E lucevan le stelle is the romanza of Mario Cavaradossi in the 3rd act of Tosca, the opera composed by Giacomo Puccini to an Italian libretto by Luigi Illica and Giuseppe Giacosa. It is sung by Tosca's lover, the painter Mario Cavaradossi (tenor), while waiting for his coming execution.
Written in B minor, is one of the most famous opera arias.
The aria is introduced by a somber clarinet solo. The incipit of the melody (heard in outline earlier in the Act, as the sky lightens and the gaoler prepares for the execution) is repeated on the lines "O dolci baci, o languide carezze", and also restated forte in the closing bars of the opera, as Tosca jumps from the ramparts.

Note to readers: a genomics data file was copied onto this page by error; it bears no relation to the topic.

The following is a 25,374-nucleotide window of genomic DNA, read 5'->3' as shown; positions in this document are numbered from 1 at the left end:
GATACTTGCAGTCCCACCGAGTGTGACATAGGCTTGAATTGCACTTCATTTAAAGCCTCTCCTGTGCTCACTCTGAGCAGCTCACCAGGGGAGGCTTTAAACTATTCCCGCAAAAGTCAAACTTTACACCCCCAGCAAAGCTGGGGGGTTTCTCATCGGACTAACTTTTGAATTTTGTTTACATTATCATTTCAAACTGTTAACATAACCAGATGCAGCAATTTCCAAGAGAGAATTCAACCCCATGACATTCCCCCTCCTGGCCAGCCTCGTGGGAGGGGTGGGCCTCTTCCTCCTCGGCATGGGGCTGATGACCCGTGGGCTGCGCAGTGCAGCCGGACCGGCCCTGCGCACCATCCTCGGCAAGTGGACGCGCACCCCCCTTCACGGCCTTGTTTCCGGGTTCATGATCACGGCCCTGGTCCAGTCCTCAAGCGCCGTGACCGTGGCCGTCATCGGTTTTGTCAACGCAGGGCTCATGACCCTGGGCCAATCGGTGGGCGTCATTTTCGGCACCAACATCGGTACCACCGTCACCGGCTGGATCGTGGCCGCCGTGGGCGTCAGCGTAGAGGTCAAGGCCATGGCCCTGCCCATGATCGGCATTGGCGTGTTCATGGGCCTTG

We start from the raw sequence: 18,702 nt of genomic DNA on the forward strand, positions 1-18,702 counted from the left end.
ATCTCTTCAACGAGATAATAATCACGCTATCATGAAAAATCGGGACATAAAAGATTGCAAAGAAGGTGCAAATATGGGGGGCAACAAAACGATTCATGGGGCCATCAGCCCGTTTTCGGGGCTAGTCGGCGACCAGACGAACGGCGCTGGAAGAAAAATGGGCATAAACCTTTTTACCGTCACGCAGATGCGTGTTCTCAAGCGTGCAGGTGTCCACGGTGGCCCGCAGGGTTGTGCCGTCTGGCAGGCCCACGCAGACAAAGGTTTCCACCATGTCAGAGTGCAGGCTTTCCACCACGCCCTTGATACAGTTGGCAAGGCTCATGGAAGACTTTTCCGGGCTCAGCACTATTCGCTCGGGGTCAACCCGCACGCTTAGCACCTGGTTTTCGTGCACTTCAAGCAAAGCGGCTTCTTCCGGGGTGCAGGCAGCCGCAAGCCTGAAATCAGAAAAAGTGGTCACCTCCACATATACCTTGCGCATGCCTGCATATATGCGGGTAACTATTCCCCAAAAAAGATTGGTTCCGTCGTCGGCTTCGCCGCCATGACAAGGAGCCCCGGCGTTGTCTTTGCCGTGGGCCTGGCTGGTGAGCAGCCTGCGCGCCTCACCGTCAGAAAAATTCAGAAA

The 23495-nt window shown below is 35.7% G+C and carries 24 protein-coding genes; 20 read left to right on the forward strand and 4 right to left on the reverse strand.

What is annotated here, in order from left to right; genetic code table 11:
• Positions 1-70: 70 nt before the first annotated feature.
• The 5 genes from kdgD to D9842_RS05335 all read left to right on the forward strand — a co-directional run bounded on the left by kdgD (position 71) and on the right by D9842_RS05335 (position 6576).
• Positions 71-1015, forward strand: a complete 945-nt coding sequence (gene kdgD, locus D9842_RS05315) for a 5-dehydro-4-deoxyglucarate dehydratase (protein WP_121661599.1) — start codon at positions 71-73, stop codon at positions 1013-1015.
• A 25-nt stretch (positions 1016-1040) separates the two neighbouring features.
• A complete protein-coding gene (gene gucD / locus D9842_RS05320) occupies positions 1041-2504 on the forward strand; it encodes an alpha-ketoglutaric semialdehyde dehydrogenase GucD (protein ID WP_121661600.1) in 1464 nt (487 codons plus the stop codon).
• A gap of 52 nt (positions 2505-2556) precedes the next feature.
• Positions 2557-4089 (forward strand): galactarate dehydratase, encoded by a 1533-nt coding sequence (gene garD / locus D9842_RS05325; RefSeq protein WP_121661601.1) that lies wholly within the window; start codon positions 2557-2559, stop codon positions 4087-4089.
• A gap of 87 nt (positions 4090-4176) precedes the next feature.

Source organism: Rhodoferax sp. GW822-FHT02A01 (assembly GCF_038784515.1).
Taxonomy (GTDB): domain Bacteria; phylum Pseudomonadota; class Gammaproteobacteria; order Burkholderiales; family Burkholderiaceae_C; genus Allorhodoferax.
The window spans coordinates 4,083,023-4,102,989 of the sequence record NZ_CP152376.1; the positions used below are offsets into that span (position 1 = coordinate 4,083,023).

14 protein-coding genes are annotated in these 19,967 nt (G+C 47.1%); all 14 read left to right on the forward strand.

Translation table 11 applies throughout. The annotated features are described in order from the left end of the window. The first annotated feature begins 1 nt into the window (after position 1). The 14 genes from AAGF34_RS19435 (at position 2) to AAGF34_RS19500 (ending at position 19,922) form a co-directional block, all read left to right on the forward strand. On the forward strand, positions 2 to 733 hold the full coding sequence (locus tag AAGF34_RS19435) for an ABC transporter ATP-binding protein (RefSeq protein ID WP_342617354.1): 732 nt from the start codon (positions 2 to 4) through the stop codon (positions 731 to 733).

How the stars used to shine there,
How sweet the earth smelled,
The orchard gate would creak,
And a footstep would lightly crease the sand.
She'd come in, fragrant as a flower,
And she'd fall into my arms.
Oh! sweet kisses, oh! lingering caresses,
Trembling, I'd slowly uncover her dazzling beauty.
Now, my dream of love has vanished forever.
My last hour has flown, and I die hopeless!
And never have loved life more!
In 1920, the stage performer Al Jolson, together with Buddy de Sylva and Vincent Rose, wrote a popular song, "Avalon", about the town of the same name on Santa Catalina island. The following year, G. Ricordi, the publisher of Puccini's operas, sued all parties associated with the song, arguing that the melody was lifted from E lucevan le stelle. Puccini and his publisher prevailed in the case and were awarded $25,000 in damages and all future royalties for the song.